M. Elizabeth Boone
320 pages; 100 colour illustrations; hardcover; 21 × 24 cm
Spanish; translated by J. Santana Lario; originally published in English by Penn State University Press, 2020; jointly published by the CSA and the CEEH; 2022
Spain and America have long used international exhibitions to create, promote, modify, and contest national identity. In this book, M. Elizabeth Boone investigates a series of Spanish exhibitions, with particular emphasis on the 1876, 1893, and 1915 expositions in the United States, the 1888 and 1889 fairs in Barcelona and Paris, and the 1910 celebrations of independence in Buenos Aires, Mexico City, and Santiago de Chile. Studying the paintings, ephemeral architectural spaces, and manifold manifestations of visual culture, Boone brings attention to the rich and understudied history of Spanish artistic production in the trans-Atlantic world. At the same time, she uncovers the “Spanishness” of U.S. national identity and explores the means by which Americans from Santiago de Chile to Chicago or San Diego, California, used exhibitions of Spanish art and history to mold their own modern self-image.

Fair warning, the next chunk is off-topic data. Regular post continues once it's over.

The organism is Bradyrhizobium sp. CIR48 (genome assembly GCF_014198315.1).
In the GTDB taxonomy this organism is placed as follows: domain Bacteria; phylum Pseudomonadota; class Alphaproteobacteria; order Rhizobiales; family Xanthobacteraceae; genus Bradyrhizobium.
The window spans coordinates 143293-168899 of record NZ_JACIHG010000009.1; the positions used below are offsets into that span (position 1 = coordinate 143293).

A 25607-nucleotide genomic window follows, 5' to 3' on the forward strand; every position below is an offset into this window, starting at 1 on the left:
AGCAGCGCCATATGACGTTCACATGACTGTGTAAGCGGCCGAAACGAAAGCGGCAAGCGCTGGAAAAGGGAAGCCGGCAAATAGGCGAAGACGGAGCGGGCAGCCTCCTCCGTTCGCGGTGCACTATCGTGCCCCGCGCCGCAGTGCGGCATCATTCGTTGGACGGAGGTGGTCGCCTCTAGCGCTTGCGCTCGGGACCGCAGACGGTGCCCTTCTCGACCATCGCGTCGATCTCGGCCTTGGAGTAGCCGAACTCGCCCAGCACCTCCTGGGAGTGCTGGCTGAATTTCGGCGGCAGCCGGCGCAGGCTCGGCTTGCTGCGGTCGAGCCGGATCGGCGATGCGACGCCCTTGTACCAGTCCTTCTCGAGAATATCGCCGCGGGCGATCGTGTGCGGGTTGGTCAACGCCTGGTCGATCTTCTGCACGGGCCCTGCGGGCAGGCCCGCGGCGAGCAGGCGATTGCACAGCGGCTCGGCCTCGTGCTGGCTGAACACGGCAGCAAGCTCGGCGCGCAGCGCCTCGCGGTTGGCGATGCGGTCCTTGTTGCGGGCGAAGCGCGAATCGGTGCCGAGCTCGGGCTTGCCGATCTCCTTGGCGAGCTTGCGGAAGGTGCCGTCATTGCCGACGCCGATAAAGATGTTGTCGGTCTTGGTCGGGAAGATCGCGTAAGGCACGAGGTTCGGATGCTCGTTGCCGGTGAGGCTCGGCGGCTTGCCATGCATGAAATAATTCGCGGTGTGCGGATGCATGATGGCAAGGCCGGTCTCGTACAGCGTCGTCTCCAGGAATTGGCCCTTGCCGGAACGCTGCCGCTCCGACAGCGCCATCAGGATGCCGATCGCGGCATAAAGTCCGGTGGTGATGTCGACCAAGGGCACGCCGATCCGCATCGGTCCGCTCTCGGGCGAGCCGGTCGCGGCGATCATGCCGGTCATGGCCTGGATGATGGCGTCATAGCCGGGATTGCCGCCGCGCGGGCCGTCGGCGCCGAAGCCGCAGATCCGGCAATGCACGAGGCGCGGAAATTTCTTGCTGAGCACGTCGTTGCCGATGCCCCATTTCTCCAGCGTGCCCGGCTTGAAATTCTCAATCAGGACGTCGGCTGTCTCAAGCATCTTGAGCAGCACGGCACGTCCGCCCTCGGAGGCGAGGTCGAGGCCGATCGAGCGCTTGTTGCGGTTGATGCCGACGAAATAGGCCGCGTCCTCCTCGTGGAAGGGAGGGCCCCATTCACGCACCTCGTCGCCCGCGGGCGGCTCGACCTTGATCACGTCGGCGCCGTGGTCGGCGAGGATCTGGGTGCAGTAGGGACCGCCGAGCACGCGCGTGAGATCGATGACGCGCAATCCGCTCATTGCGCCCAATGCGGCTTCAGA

M. Elizabeth Boone is Professor of the History of Art, Design and Visual Culture at the University of Alberta in Canada. She specializes in nineteenth- and twentieth-century art in the United States, Spain, and Latin America and has recently turned her attention to the exhibition of animals at fairs and expositions in Europe and America.